Why blog?It starts with an inner debate:
What more can be said? What value can be added?
Why keep your thoughts locked in? Why not speak them up?
I'm pretty sure that if you meet any hard-core blogger in real-life, you will probably not be impressed one bit. They tend to be invisible. They don't say much, they sponge everything in. They won't answer back, they will run their musings through their brains.
The thing is, for some people, it is much easier to write rather than speak. Often, the world is such a deafening mess that you only have two choices:
1. tune in and join the crew
2. tune out and dissent
Choice N.2 is by far the hardest life choice, because, let's be honest, who can realistically live in this world while not being part of it? That's clearly a recipe for Dr Jekyllism and Mr Hydism, or addiction, or escapism...
Dilemma21st century offers myriads of ways to escape this post-(apocalyptic)September 11th World. Youtube, Google, Wikipedia, Snapchat, Instagram, etc... That must be the new generation's way of running their quiet rebellion. Teenagers used to run away from home (some still do, but don't last long out there), nowadays they just pull out their phones or tablets or whatever gets them connected to whoever (really, no one has the time to care, not even them).
When I think about my generation, our way to tune out was just to run our imagination
wild with ambition and start crazy (often short-lived) projects. Because our textbook-based studies were a thoroughly mind-dumbing experience completely cut out from our technological and imaginary whims (anime, chatrooms, fanfictions, RPG, webpages, conventions, forums, computer games, etc.), we compensated by binge-computing during weekends from dawn until... well the next dawn.
Later on, when we started to earn a little bit of money (too little, given our drive and hard work), we discovered that the real world, just like the internet, was very much an open space. It became our playground. A weekend in Amsterdam, two days in London, a holiday in Portugal, four weeks in Berlin, an Erasmus exchange in Spain, a gap year in Rome...Any place, any time at any moment. No wonder the low-cost airlines racked so much money in those days. We literally force fed them with our green and yellow euros notes. All the time.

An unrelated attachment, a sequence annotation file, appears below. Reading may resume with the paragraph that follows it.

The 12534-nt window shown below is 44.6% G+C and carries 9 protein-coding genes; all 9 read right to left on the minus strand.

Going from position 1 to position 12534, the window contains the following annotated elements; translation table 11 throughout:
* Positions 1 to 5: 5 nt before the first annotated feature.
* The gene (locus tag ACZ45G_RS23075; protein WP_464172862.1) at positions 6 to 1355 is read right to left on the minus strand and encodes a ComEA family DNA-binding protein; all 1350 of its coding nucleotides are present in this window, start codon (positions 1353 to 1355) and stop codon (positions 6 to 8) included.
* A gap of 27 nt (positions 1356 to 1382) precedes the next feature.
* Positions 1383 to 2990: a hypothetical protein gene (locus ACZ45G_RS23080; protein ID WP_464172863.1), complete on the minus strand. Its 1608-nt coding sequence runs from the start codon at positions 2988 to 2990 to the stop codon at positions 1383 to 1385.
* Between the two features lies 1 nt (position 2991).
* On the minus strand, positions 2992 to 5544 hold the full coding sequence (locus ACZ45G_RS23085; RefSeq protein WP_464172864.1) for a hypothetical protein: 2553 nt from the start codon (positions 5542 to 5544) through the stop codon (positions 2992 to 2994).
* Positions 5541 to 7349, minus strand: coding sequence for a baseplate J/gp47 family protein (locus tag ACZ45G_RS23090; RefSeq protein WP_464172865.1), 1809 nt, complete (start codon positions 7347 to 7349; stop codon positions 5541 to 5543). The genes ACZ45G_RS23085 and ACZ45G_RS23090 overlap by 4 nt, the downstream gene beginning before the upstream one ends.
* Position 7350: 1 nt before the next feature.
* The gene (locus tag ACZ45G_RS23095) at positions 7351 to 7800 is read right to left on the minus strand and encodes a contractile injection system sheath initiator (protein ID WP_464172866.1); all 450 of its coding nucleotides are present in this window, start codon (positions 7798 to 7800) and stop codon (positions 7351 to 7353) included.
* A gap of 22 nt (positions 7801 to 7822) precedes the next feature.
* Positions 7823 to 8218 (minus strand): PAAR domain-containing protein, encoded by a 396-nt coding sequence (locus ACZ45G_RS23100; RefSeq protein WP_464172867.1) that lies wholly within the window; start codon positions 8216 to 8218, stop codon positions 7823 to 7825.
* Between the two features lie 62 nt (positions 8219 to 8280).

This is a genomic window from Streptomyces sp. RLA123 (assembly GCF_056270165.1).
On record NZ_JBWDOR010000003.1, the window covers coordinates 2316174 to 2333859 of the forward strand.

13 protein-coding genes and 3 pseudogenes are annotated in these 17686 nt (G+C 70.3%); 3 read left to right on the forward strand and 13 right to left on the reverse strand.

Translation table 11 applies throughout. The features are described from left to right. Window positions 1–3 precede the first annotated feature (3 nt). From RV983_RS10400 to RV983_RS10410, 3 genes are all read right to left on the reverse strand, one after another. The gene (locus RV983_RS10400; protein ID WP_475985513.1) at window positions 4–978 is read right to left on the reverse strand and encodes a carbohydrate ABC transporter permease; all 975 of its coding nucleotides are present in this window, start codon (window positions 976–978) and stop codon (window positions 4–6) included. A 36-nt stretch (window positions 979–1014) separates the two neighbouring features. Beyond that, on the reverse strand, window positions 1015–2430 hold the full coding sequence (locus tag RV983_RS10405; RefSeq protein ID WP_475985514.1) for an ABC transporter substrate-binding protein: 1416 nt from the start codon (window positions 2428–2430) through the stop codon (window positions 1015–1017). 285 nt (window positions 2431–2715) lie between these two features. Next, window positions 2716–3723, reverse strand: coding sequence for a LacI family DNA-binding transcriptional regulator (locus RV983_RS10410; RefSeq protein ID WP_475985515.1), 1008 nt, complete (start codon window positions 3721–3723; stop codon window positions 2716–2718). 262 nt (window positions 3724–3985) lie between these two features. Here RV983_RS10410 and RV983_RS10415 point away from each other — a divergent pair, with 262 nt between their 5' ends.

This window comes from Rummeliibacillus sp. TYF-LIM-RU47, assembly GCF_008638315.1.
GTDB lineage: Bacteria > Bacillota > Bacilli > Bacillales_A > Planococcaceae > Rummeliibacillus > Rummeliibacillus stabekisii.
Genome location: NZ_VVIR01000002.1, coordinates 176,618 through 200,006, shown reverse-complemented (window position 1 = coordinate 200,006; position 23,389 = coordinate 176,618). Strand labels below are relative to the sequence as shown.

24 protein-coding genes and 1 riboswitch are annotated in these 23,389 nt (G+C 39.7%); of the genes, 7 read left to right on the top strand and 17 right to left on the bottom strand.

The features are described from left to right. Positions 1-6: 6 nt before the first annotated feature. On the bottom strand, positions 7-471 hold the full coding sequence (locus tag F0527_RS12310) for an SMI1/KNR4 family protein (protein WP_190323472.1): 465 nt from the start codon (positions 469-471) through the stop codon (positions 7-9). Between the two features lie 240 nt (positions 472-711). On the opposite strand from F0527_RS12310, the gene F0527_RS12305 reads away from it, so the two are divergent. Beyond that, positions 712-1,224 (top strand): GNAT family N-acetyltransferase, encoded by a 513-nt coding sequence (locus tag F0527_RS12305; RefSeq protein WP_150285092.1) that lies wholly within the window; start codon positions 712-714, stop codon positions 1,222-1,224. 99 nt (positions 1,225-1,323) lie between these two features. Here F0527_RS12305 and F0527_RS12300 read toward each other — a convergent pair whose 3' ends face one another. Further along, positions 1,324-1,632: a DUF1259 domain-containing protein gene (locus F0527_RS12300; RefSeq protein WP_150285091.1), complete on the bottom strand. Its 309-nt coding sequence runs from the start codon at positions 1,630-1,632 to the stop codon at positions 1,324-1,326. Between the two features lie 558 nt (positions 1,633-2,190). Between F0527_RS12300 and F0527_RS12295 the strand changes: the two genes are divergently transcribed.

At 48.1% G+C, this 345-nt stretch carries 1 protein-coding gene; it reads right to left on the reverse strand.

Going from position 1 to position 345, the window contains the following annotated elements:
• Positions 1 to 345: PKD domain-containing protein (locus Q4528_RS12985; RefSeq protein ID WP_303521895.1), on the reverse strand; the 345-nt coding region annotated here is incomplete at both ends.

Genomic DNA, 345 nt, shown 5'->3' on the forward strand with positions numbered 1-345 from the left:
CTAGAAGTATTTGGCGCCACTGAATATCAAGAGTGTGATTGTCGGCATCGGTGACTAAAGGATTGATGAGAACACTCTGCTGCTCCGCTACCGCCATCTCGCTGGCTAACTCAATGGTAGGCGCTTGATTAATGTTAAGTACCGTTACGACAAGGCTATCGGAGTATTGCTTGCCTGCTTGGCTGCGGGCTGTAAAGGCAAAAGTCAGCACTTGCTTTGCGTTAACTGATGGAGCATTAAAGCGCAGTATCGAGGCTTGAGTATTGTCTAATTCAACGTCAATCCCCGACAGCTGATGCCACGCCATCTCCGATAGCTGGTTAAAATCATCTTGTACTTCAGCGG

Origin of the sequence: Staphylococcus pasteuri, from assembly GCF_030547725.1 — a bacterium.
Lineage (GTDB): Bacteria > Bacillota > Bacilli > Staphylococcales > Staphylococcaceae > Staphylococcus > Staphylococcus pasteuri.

Growing upSurely, you don't run a travelathon around the world without getting stained in the process. It would be like asking to dance in the rain without getting drenched one bit. So we got properly splashed in and out by the ways of this world. The people, the languages, the customs, the weathers, the accents, the breaking news, the films, the wars, the musics, the epidemics, the currencies, the animals, the landscapes, the politics, the carbon footprints, the slums, etc. Nothing spared us. We took the full blow of it. "I'm getting some experience." most of us would think, convinced that this would make a difference on our CVs and help us bag these jobs that kept evading us.
The reverse happened. We got high on those experiences and forgot about getting jobs. Who wants to get locked in a cubicle in his/her hometown when you can jump the border and meet new people and put together a master plan on how you are going to change the world? Forget about working for money and buying a house: the world is my playground, and it's a million times the size of my parents' block (oceans included of course. We all need swimming pools, don't we?).
And now, technologies are backing us up. You want to travel to Kashmir? Well, Google Earth will tell you exactly on which side of the mountain your B&B is hanging. That retreat in Bali? You can book it on Expedia.com. You need to talk to your grandparents back in your Peruvian village? Skype and Whatsapp are the way forward. You dream of getting those antiques Russian Babushkas for your sister? Etsy has it all custom-made for you, and Paypal will take care of the banking hassle.
CrossoversSo really, who wants to be sedentary in this world of spiritual and physical nomadism? Who can swear they are unshakably deep-rooted when their leaves are constantly reaching out for every new sunrise out there? Who can still say I'm "pure", "100%", "authentically" [insert any nationality here]?
It doesn't mean that we don't have any culture or any values or any traditions. Quite the opposite, we have too many of them, and they are the new cultural (if not genetic) make-up of our personalities.
I called this blog "Transcultural Mayhems" to talk about my (and other people's) experiences of getting sucked into this wonderful (but, at times, dizzying) whirlpool called Multiculturalism.